My new book is out! Click the image for more information. It’s an introductory category theory text, and I can prove it exists: there’s a copy right in front of me. You too can purchase a proof. Is it unique? Maybe. Here are three of its properties: It doesn’t assume much. It sticks to the basics. It’s short. I want to thank the nn-Café patrons who gave me encouragement during my last week of work on this. As I remarked back then, some aspects of writing a book — even a short one — require a lot of persistence. But ... [Link]

The Ten-Fold Way Part 2 The n-Category Café
(27.07.2014 13:06h)

How can we discuss all the kinds of matter described by the ten-fold way in a single setup? It’s bit tough, because 8 of them are fundamentally ‘real’ while the other 2 are fundamentally ‘complex’. Yet they should fit into a single framework, because there are 10 super division algebras over the real numbers, and each kind of matter is described using a super vector space — or really a super Hilbert space — with one of these super division algebras as its ‘ground field’. Combining physical systems is done by tensoring their Hilbert spaces… and there does seem to ... [Link]

Let in cryptographers and other scientistsUS State Department
(26.07.2014 19:31h)

Predictably, my last post attracted plenty of outrage some of it too vile to let through , along with the odd commenter who actually agreed with what I consider my fairly middle-of-the-road, liberal Zionist stance. But since the outrage came from both sides of the issue, and the two sides were outraged about the opposite things, I guess I should feel OK about it. Still, it’s hard not to smart from the burns of vituperation, so today I’d like to blog about a very different political issue: one where hopefully almost all Shtetl-Optimized readers will actually agree with me ! ... [Link]

IHÉS summer school onlineKowalski
(26.07.2014 15:52h)

The IHÉS Summer School on analytic number theory that I co-organized with Philippe Michel ended a few days ago. Even if the weather did not cooperate rain, scorching heat, gloomy clouds , I think it went very well, although this is of course more for the participants to say… I certainly learnt things myself, especially in the course of K. Soundararajan, who discussed among other things some recent works of his with M. Radziwiƚƚ that I had intended to read, without finding the time… My own lectures were on trace functions over finite fields. It was the first occasion I’ve ... [Link]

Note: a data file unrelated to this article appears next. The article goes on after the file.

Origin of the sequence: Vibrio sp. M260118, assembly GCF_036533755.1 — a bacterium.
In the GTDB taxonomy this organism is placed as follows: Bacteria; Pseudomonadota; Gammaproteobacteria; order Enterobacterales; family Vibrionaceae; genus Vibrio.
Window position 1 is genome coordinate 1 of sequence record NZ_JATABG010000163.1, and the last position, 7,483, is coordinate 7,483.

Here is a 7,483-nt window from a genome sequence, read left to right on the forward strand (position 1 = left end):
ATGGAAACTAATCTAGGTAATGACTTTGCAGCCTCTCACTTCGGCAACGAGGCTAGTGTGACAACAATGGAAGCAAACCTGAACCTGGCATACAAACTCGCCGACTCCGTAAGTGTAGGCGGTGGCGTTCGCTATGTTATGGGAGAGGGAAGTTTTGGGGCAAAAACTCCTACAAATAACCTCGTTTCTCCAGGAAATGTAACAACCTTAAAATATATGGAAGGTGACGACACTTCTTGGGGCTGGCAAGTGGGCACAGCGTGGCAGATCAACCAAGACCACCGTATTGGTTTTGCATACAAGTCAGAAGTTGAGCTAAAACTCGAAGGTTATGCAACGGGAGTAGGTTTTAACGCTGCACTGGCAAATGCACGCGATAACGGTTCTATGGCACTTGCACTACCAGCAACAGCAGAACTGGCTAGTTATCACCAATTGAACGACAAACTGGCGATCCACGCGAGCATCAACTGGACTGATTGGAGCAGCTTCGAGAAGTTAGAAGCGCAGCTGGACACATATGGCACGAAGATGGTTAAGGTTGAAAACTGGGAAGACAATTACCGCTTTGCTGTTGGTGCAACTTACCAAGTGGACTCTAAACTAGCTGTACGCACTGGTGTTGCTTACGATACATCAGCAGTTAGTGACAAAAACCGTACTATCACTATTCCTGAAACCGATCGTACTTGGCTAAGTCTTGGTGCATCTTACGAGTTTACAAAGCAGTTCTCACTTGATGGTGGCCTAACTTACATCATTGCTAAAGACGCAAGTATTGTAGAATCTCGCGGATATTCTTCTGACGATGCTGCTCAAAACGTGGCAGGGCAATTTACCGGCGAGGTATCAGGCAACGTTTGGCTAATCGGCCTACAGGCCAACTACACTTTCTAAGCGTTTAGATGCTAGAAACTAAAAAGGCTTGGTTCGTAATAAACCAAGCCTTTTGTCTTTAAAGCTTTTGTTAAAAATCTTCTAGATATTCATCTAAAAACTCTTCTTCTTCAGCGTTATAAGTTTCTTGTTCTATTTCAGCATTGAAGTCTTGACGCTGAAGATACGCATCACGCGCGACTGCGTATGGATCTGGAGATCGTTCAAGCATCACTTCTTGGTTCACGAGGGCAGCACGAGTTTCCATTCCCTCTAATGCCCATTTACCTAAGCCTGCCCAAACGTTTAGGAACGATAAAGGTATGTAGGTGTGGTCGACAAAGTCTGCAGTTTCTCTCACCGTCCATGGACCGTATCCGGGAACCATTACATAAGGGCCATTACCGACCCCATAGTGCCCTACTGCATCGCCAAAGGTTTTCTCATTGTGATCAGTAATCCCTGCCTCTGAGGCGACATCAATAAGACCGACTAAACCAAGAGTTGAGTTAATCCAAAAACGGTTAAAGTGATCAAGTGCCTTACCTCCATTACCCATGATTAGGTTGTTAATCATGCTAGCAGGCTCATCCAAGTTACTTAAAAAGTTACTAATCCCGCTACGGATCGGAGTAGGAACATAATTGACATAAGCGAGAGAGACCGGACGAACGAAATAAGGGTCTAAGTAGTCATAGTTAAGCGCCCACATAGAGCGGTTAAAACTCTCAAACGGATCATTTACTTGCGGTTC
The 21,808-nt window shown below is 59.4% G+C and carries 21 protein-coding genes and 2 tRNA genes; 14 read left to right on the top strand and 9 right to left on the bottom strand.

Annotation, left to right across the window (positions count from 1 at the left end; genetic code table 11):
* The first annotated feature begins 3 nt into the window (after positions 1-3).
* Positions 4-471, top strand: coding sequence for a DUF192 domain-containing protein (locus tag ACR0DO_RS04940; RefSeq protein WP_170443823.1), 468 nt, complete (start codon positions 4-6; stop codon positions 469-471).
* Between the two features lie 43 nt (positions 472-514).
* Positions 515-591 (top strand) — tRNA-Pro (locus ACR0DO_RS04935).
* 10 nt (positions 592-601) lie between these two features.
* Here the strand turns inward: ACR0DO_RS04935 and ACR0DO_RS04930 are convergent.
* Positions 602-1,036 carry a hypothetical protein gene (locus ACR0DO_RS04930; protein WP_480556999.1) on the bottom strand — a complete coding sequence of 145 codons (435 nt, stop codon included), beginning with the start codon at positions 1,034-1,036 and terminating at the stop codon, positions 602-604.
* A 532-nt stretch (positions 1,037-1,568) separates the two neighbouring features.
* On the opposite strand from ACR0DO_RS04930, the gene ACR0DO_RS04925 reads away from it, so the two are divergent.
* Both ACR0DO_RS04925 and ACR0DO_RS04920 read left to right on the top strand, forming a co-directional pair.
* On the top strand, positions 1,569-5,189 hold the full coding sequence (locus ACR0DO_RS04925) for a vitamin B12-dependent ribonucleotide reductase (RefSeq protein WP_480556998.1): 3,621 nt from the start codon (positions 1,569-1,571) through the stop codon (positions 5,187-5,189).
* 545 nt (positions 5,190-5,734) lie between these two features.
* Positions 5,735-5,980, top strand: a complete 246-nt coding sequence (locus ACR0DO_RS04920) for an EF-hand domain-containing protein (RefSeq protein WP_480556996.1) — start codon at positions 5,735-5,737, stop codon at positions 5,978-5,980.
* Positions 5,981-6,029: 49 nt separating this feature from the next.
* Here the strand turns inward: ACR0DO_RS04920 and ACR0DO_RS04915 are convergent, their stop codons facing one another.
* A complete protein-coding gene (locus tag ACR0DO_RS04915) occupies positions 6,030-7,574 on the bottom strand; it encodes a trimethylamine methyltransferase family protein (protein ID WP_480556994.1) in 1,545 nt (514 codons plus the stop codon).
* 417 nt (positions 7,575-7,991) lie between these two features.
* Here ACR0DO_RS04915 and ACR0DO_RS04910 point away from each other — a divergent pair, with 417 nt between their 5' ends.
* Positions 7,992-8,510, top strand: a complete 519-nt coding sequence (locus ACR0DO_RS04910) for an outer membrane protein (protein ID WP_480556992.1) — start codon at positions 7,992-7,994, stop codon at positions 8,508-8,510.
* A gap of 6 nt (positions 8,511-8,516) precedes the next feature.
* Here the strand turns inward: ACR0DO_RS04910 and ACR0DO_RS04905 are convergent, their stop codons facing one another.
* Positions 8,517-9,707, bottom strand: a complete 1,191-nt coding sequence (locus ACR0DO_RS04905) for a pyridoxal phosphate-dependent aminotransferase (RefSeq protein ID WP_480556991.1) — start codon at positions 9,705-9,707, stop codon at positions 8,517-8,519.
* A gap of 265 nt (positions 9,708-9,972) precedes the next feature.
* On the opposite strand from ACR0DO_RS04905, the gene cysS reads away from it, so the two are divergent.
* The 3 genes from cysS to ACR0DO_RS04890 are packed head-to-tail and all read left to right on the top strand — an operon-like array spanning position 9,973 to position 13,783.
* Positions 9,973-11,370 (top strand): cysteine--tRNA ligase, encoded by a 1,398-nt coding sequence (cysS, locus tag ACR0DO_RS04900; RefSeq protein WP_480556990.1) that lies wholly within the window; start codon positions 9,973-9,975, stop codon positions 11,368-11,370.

3-sentence summary of what’s happening in Israel and GazaScott
(24.07.2014 13:34h)

Hamas is trying to kill as many civilians as it can. Israel is trying to kill as few civilians as it can. Neither is succeeding very well. Update July 28 : Please check out a superb essay by Sam Harris on the Israeli/Palestinian conflict. While, as Harris says, the essay contains “something to offend everyone”—even me—it also brilliantly articulates many of the points I’ve been trying to make in this comment thread. See also a good HuffPost article by Ali A. Rizvi, a “Pakistani-Canadian writer, physician, and musician.” [Link]

Special Day on Quantum PCP, Quantum Codes, Simplicial Complexes and Locally Testable CodesNext Week in Jerusalem
(24.07.2014 00:56h)

Special Quantum PCP and/or Quantum Codes: Simplicial Complexes and Locally Testable CodesDay בי”ס להנדסה ולמדעי המחשב 24 Jul 2014 - 09:30 to 17:00 room B-220, 2nd floor, Rothberg B Building On Thursday, the 24th of July we will host a SC-LTC simplicial complexes and classical and quantum locally testable codes at the Hebrew university, Rothberg building B room 202 second floor in the Givat Ram campus. Please join us, we are hoping for a fruitful and enjoyable day, with lots of interactions. Coffee and refreshments will be provided throughout the day, as well as free “tickets” for lunch on campus ... [Link]

The human factorIzabella Laba
(23.07.2014 03:49h)

A recent Telegraph article suggests that “females, as a whole, are not hugely engaged by science.” Emphasis mine: The problem with science is that, for all its wonders, it lacks narrative and story-line. Science and maths is about facts, and the laboratory testing of elements. It is not primarily about people. Women – broadly speaking – are drawn to the human factor: to story, biography, psychology and language. This self-proclaimed people specialist keeps referring to women as “females,” the noun more often than the adjective. For instance: “Biology and nature, he suggested, will generally nudge females away from [science and ... [Link]

“How Might Quantum Information Transform Our Future?”Scott
(22.07.2014 13:57h)

So, the Templeton Foundation invited me to write a 1500-word essay on the above question. It’s like a blog post, except they pay me to do it! My essay is now live, here. I hope you enjoy my attempt at techno-futurist prose. You can comment on the essay either here or over at Templeton’s site. Thanks very much to Ansley Roan for commissioning the piece. [Link]